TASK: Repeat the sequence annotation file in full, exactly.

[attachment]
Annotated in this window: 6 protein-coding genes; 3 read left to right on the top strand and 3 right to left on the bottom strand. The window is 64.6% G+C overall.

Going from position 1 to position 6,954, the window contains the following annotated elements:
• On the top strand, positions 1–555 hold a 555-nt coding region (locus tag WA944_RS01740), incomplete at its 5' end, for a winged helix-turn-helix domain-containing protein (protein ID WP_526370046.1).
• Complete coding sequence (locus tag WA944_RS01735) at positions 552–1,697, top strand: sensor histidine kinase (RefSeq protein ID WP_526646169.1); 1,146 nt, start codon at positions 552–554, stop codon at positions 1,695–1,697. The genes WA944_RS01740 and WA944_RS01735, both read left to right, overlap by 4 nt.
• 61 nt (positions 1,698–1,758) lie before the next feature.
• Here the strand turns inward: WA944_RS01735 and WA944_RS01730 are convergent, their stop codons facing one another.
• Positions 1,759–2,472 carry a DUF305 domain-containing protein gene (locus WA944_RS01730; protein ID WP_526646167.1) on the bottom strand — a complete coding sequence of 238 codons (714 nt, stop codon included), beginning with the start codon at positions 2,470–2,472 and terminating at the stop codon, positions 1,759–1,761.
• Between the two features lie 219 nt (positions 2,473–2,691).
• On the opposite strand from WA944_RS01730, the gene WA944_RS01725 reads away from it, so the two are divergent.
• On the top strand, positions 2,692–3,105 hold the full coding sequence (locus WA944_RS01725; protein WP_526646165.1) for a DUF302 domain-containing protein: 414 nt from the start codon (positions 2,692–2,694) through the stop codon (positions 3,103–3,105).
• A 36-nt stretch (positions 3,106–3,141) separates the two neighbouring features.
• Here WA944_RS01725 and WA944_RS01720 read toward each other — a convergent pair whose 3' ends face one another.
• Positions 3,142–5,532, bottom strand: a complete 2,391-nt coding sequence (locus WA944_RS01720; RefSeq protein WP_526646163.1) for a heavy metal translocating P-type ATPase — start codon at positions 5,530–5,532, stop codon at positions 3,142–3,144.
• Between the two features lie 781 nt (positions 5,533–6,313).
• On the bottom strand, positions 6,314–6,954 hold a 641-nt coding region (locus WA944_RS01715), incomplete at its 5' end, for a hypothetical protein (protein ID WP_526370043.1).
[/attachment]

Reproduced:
Annotated in this window: 6 protein-coding genes; 3 read left to right on the top strand and 3 right to left on the bottom strand. The window is 64.6% G+C overall.

Going from position 1 to position 6,954, the window contains the following annotated elements:
• On the top strand, positions 1–555 hold a 555-nt coding region (locus tag WA944_RS01740), incomplete at its 5' end, for a winged helix-turn-helix domain-containing protein (protein ID WP_526370046.1).
• Complete coding sequence (locus tag WA944_RS01735) at positions 552–1,697, top strand: sensor histidine kinase (RefSeq protein ID WP_526646169.1); 1,146 nt, start codon at positions 552–554, stop codon at positions 1,695–1,697. The genes WA944_RS01740 and WA944_RS01735, both read left to right, overlap by 4 nt.
• 61 nt (positions 1,698–1,758) lie before the next feature.
• Here the strand turns inward: WA944_RS01735 and WA944_RS01730 are convergent, their stop codons facing one another.
• Positions 1,759–2,472 carry a DUF305 domain-containing protein gene (locus WA944_RS01730; protein ID WP_526646167.1) on the bottom strand — a complete coding sequence of 238 codons (714 nt, stop codon included), beginning with the start codon at positions 2,470–2,472 and terminating at the stop codon, positions 1,759–1,761.
• Between the two features lie 219 nt (positions 2,473–2,691).
• On the opposite strand from WA944_RS01730, the gene WA944_RS01725 reads away from it, so the two are divergent.
• On the top strand, positions 2,692–3,105 hold the full coding sequence (locus WA944_RS01725; protein WP_526646165.1) for a DUF302 domain-containing protein: 414 nt from the start codon (positions 2,692–2,694) through the stop codon (positions 3,103–3,105).
• A 36-nt stretch (positions 3,106–3,141) separates the two neighbouring features.
• Here WA944_RS01725 and WA944_RS01720 read toward each other — a convergent pair whose 3' ends face one another.
• Positions 3,142–5,532, bottom strand: a complete 2,391-nt coding sequence (locus WA944_RS01720; RefSeq protein WP_526646163.1) for a heavy metal translocating P-type ATPase — start codon at positions 5,530–5,532, stop codon at positions 3,142–3,144.
• Between the two features lie 781 nt (positions 5,533–6,313).
• On the bottom strand, positions 6,314–6,954 hold a 641-nt coding region (locus WA944_RS01715), incomplete at its 5' end, for a hypothetical protein (protein ID WP_526370043.1).